If you are waiting for the results of an HIV test, it is important to continue safe sex and safe injecting practices.
If you are HIV positive you should tell people who you know may have also been at risk. They may also have the infection and telling them allows them to be tested and treated so they don’t spread the infection to others. Your doctor can help you decide who may be at risk and help you to contact them either personally or anonymously.
If you are HIV positive, you must tell anyone you intend to have sex with about your HIV status (even when you use a condom). This is required by law in NSW.
Post Exposure Prophylaxis
If you think you have been very recently exposed to HIV, you may want to consider taking Post Exposure Prophylaxis (PEP). PEP is a combination of drugs taken for one month that can sometimes prevent HIV from taking hold after a person has been exposed to the virus. It is important to commence PEP as soon as possible after the exposure, and PEP must be started within 72 hours (3 days). PEP drugs often have side effects and they are not suitable for everyone. Safe sex (and safe injecting) is the best way to prevent HIV and other infections.
Find out about PEP by calling the PEP Information Line on 1800 737 669.
If you inject drugs, do not share needles and syringes or other injecting equipment. Try to make sure the equipment you use is sterile. You can get sterile needles and syringes from your local needle and syringe program (NSP). These are free and confidential services. You can also get sterile needles and syringes from some pharmacies. Go for a regular check-up to find infections before complications develop and to prevent spread to others.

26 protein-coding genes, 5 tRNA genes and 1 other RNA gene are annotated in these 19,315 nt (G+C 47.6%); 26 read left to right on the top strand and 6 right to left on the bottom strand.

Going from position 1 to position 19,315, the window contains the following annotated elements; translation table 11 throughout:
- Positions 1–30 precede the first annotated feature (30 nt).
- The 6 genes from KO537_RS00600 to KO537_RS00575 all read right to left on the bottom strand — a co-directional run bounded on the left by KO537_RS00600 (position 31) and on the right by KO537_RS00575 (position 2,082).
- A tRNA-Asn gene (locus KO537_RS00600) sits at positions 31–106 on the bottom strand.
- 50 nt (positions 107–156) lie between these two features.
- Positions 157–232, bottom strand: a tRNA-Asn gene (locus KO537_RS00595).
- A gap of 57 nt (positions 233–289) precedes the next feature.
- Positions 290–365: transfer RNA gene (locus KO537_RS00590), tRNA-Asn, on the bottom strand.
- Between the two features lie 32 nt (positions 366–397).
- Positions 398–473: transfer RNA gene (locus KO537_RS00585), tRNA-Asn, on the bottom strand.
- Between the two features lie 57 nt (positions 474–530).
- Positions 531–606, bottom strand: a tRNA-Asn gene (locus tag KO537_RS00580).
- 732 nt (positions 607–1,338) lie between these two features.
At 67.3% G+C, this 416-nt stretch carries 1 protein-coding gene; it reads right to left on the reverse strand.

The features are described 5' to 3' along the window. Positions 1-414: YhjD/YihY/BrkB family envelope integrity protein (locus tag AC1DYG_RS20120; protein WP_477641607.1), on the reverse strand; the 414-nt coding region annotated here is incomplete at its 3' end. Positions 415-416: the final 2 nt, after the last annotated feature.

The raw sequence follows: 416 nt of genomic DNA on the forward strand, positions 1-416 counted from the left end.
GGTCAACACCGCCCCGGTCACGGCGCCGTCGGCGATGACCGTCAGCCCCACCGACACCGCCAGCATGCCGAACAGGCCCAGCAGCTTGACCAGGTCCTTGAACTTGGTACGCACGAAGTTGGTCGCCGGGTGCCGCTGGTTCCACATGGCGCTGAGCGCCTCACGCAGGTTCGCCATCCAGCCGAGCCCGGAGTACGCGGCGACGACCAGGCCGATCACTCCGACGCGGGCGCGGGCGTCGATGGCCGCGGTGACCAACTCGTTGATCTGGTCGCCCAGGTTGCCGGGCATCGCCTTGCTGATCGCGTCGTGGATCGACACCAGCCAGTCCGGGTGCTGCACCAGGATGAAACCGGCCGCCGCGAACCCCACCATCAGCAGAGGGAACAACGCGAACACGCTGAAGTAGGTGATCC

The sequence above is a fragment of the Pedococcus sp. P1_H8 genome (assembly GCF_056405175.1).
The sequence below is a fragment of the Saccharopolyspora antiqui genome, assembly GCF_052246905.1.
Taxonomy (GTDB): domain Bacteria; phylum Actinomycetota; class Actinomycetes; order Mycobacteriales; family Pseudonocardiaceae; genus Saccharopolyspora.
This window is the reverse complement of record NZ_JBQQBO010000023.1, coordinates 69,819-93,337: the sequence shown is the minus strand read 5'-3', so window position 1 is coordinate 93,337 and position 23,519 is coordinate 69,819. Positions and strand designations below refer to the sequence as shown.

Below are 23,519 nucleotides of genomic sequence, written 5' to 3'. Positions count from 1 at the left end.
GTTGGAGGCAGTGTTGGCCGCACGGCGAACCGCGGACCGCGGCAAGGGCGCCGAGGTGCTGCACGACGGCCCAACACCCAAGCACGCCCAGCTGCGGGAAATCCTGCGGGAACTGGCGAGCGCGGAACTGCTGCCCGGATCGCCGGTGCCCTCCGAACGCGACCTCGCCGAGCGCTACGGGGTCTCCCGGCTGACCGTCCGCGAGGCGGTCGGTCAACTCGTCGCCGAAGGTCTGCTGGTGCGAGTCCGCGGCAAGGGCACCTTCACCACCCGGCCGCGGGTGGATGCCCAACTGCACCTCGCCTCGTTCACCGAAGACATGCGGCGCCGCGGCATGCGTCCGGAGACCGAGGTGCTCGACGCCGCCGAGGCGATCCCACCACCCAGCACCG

How is HIV diagnosed?
Your doctor or sexual health clinic can order a blood test for HIV. One type of test detects antibodies to the virus, while another type looks for the virus itself. It currently takes between 15-24 days before blood will show a positive test result after a new HIV infection, and may take longer. This means that if you have had a recent exposure you may require several blood tests over time to rule out a new infection. It’s important to discuss this with your doctor.
How is HIV treated?
By detecting HIV infection early, your immune system can be monitored closely and you can be started on treatments to prevent damage to your body’s immune system. Treatment also helps prevent passing the virus on to others, by reducing the amount of virus in the blood.
What is the public health response?
HIV is a notifiable diseases in NSW. This means that doctors and laboratory staff are legally required to provide some information about new cases to NSW Health. The information collected is confidential and does not include the names and addresses of people diagnosed with HIV. Public health staff use these data to better understand who is at risk of the disease and help plan activities to prevent new infections in the future.
The Sexual Health Infoline Freecall 1800 451 624